Electrospray ionization (ESI) has significantly increased the size of proteins and biopolymers that can be detected by most
mass spectrometers, and provides a means to accurately characterize component vaccines. This is accomplished by generating
multiple charge states by ESI and using deconvolution software to analyze the spectra. This technology added a separation
capability, through HPLC, to the analysis, allowing vaccine components to be separated online before mass spectrometric analysis.
With the advent of high-resolution mass spectrometers such as the Quadrupole–Time of Flight (Q–ToF) and highly sensitive MS
instruments, such as the Quadrupole–Ion Trap (Q–Trap), characterization of vaccines has entered a new phase. Minor modifications
to the immunogenic protein or nucleic acid can now be detected and a better understanding can be achieved of what causes vaccines
to fail as they age. These new techniques have not replaced older cell-based potency assays, however, because the mechanisms
connecting these structural modifications to functional differences have not been fully established. Many modifications have
no effect on the efficacy of the vaccine, but modifications to the sections of the protein or nucleic acid that interact with
the host immune system can change or eliminate the ability of the immune system to recognize the epitopes and thus elicit
an immune response. By combining these data with the results of potency and toxicity studies, a new picture may be developed
of the changes in the vaccines that cause these failures.
New advances in analytical technology have also provided a means to characterize these vaccines to a degree that had not previously
been possible. Older techniques such as gel electrophoresis (one and two dimensional) and affinity chromatography are being
augmented by high-resolution, high-accuracy mass spectrometric methods as well as the newly evolved field of protein NMR.
The mass spectrometric methods offer the ability to identify even very minor structural changes in the protein or lipid components
of the vaccine with a high degree of accuracy. The NMR methods provide powerful conformational data regarding biopolymers
present in the vaccines. These changes in the structure of vaccine components may have previously gone undetected using the
classical techniques of vaccine characterization.
High resolution mass spectrometry provides the ability to better characterize the changes in the immunogenic protein or nucleotide
that result in changes in physical properties. Q–ToF can provide detailed sequence information about these nucleotides and
proteins to a level that the physical techniques cannot. Through the use of enzymatic digestions, even large proteins can
be broken down into manageable fragments for sequencing. The peptide bonds between amino acids and the bonds in the phosphate
backbone of oligonucleotides are the weak points in the structures and fragment predictably during MS–MS analysis. The high-mass
accuracy of the mass spectrometers allows unambiguous assignment of sequences based on molecular weight data and can be combined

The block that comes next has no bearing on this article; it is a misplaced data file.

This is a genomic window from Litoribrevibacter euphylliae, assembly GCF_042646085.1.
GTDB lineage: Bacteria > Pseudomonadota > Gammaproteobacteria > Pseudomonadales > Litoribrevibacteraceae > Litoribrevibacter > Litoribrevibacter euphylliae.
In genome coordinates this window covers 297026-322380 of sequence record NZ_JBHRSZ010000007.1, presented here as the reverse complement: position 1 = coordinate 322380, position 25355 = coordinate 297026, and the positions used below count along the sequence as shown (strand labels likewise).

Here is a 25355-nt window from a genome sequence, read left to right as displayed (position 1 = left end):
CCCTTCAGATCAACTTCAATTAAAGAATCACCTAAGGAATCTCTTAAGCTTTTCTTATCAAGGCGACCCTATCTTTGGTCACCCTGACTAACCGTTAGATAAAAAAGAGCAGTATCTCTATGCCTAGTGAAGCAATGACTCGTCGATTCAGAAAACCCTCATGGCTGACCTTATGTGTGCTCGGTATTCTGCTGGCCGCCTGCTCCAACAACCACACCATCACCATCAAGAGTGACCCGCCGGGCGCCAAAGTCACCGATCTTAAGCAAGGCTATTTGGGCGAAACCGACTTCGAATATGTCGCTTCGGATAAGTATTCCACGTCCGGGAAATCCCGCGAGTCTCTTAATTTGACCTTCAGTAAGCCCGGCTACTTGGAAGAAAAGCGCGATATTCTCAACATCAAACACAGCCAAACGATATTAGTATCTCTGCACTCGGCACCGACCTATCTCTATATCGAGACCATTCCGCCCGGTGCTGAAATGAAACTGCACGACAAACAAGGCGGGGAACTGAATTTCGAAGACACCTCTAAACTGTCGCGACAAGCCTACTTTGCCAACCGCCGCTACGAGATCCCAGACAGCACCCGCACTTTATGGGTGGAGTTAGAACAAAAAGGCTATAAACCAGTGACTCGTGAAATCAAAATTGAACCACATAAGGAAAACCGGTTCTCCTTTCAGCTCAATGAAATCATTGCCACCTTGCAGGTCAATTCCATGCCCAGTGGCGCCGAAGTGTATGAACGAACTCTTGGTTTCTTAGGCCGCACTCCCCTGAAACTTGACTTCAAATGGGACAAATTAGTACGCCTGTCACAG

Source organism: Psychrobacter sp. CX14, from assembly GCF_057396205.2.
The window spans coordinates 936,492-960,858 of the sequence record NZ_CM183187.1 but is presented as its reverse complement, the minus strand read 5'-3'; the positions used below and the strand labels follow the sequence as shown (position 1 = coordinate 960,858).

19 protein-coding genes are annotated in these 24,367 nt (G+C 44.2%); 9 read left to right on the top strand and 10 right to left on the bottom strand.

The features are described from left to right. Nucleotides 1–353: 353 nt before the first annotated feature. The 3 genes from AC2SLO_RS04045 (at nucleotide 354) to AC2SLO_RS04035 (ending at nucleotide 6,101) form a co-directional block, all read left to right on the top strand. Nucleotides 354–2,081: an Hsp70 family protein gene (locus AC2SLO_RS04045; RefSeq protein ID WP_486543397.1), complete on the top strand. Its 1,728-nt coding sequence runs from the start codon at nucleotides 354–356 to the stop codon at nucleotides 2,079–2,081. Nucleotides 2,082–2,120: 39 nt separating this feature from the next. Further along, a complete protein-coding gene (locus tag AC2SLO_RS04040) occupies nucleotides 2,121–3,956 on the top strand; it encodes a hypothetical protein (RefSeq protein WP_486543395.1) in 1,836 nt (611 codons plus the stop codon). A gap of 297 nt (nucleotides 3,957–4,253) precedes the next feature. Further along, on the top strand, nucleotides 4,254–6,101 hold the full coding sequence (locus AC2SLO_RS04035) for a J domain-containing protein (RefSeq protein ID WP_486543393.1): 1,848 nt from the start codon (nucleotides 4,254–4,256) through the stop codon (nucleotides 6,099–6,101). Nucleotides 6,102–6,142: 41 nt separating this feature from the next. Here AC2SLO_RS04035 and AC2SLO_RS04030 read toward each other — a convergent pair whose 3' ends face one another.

with MS–MS analysis when the molecular weight data provides more than one possibility. When dealing with known or simple vaccines,
this process is fairly straightforward.
When analyzing more complex vaccines, such as those containing complex adjuvants or multiple immunogenic components, the situation
becomes less clear. With these types of vaccines, the discriminatory power of the mass spectrometer is of great aid. HPLC–UV
analysis of these complex mixtures often results in multiple components co-eluting. Due to the heterogeneous composition of
these types of vaccines, this is often unavoidable. The mass spectrometer offers an additional level of separation through
its mass sensitive or selective detector. Even co-eluting components can be resolved through mass spectra.
These techniques have been successfully used, for example, to determine phospholipid composition and to characterize proteins
in complex vaccines. Phospholipids contain polar head groups that contain both phosphates, which respond strongly in negative
ion mode, and amine containing groups that respond well in positive ion mode electrospray. One common adjuvant is lecithin.
This material is composed of a number of related phospholipids that can be separated by HPLC and identified by their mass
spectra. Proteins such as the B subunit of cholera toxin can be characterized in much the same way as protein-based component
vaccines. Aluminum-based adjuvants can be detected through the use of ICP-MS, and other amine-based adjuvants are easily detected
through positive mode electrospray mass spectrometry. An overall fingerprint of a vaccine can be constructed using mass spectrometry
data combined with HPLC retention time data. This fingerprint can then be used to monitor changes in the vaccine from batch
to batch or as the vaccine ages, or to characterize reference standards during the process of standards development, evaluation,
and further improvement. This is the centerpiece in the field of developing effective (novel), affordable, and safe vaccine
formulations. These, in turn, will aid the global development and further refinement of good manufacturing practices for vaccines
and development of global policies and guidelines.